The "surveillance capitalism" thesis holds that companies spy because
data lets them conduct devastatingly effective influence operations
while racing past regulators who might otherwise rein in their operations.
I believe this gives undue credence to Big Tech's sales literature --
the source of the claims about the power of behavioral advertising to
influence behavior -- while underplaying the role that monopoly and
state surveillance play in both the decay of public discourse and
governmental complacency when it comes to corporate surveillance.
What if Big Tech's ability to command billions for ads have more to do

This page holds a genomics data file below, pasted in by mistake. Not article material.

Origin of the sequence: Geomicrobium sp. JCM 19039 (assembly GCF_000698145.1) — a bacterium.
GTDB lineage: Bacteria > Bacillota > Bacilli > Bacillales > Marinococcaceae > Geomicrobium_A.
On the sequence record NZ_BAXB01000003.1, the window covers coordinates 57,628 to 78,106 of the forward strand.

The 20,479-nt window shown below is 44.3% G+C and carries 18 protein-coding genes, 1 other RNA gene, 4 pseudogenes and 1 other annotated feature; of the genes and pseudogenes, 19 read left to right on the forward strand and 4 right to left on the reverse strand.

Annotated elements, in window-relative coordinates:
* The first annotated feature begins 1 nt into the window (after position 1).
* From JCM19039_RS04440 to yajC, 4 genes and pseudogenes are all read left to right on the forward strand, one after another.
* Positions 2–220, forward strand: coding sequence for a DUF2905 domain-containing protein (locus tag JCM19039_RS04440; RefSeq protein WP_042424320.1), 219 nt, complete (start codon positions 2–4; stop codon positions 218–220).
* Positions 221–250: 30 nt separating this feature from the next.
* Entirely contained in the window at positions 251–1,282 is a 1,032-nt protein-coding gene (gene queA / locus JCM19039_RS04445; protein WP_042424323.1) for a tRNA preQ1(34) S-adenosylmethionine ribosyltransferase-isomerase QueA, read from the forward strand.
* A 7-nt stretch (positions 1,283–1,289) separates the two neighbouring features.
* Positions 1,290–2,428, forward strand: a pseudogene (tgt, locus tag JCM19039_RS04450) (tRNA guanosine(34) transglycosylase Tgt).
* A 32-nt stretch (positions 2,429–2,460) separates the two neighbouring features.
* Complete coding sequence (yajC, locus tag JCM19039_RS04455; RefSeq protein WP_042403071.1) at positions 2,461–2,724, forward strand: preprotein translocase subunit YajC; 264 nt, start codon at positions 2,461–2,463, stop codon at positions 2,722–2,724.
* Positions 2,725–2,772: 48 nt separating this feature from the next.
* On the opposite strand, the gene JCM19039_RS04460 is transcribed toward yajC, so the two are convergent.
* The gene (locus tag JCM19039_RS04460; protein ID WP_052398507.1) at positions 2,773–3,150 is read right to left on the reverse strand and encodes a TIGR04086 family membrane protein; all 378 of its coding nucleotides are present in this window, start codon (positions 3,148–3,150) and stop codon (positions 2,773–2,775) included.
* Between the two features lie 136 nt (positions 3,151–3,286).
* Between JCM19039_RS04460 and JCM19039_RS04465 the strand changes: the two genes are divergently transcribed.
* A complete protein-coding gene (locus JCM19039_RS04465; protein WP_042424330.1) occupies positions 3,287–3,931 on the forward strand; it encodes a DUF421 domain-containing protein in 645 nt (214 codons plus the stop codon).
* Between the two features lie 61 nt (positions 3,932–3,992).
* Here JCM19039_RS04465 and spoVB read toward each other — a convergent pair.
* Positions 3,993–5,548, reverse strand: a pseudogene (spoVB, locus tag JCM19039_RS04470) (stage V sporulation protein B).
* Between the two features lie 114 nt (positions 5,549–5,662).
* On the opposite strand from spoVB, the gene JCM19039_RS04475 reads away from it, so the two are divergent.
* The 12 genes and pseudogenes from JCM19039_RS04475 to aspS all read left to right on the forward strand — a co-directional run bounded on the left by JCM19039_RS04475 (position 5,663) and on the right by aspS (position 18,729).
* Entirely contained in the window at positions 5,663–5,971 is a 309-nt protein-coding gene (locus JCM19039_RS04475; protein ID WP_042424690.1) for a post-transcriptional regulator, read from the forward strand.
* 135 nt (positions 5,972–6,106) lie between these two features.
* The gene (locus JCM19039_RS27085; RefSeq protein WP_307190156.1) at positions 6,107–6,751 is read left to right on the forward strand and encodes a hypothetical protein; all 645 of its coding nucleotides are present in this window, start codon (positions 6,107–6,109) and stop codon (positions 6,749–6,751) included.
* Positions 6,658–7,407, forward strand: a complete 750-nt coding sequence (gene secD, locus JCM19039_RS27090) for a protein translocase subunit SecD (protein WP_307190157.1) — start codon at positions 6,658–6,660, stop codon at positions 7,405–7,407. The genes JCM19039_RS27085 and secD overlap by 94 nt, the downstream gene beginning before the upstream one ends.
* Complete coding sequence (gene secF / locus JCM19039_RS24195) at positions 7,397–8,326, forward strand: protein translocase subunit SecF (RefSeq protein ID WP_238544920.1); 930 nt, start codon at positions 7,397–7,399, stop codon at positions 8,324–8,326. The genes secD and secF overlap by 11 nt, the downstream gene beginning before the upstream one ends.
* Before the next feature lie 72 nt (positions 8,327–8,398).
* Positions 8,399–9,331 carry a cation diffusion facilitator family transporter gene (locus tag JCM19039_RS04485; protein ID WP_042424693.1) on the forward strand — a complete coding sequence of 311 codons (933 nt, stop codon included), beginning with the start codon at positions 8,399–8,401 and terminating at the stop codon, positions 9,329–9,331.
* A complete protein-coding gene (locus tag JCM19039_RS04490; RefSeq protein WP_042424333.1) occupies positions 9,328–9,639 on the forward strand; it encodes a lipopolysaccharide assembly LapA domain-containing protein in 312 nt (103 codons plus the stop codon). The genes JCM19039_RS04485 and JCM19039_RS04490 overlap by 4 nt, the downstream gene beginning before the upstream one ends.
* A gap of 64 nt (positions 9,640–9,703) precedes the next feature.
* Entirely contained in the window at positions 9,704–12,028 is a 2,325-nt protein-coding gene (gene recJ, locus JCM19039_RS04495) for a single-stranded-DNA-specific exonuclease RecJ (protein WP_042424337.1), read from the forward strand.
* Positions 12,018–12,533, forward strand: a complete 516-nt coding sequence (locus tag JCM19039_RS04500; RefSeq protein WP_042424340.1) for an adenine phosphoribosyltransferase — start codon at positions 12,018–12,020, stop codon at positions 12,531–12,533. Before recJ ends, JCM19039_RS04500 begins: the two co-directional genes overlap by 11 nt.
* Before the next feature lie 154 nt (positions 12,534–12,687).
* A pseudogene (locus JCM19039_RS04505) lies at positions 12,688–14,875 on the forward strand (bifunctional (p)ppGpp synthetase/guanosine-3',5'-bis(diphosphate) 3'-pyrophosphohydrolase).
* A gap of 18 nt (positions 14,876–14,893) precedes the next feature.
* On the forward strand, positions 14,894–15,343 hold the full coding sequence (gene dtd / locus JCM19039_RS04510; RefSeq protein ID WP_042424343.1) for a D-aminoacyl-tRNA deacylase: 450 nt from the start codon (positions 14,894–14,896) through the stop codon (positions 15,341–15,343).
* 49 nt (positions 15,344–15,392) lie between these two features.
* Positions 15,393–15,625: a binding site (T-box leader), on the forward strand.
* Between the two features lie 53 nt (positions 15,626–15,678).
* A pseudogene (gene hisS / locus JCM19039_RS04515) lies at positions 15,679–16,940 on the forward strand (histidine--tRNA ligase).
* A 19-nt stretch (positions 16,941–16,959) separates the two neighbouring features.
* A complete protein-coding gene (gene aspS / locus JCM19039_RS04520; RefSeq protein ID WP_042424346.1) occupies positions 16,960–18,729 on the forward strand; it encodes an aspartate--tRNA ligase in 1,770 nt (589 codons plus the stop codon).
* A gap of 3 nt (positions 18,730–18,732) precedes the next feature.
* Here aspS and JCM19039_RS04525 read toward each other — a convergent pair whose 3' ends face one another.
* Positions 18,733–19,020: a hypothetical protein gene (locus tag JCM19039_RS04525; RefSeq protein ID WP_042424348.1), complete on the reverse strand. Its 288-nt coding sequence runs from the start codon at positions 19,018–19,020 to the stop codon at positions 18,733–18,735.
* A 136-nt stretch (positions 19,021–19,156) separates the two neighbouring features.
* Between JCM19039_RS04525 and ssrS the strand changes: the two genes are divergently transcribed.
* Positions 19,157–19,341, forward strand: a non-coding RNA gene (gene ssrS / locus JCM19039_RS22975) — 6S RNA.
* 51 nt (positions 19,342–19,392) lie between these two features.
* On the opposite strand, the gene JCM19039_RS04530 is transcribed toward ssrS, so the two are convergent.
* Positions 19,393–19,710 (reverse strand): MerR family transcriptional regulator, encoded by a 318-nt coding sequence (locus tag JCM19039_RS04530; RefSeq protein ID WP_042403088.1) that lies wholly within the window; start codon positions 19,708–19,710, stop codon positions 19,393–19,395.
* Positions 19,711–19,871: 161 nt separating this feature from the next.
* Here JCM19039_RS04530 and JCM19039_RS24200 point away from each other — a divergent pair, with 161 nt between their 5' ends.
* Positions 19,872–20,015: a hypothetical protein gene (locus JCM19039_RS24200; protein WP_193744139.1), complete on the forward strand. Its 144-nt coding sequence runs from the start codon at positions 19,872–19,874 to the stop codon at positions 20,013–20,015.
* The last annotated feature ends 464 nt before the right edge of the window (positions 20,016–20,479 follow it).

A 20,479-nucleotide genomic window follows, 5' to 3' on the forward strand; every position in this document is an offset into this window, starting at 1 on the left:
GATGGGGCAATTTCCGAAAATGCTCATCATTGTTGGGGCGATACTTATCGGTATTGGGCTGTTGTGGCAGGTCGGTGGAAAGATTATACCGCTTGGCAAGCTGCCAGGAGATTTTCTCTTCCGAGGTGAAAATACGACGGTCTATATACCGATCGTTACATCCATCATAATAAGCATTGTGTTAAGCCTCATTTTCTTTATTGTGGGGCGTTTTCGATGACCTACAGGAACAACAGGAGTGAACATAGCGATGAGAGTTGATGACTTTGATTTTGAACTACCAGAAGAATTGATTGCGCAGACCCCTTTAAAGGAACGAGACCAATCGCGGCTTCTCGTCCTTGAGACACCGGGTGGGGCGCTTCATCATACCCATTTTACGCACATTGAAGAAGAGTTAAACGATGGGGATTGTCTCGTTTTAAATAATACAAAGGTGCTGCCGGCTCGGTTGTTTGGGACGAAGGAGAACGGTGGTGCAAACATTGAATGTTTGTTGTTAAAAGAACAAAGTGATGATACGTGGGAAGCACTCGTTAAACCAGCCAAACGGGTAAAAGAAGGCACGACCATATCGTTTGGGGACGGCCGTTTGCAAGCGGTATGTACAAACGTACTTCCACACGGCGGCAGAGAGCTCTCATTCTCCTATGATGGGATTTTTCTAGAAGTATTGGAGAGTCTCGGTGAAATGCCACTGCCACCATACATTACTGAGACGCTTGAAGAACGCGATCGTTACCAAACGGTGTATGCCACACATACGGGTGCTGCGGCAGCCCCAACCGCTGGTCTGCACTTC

with cornering markets and eking out marginal gains through targeting,
with stale data being largely useless for commercial purposes -- but
still full of juicy kompromat for greedy state surveillance agencies?
This is a free virtual public talk, with live Q&A session and is part of the
LogicLounge series of public discussions made available by the 32nd
CAV 2020, and the Vienna Center for Logic and Algorithms.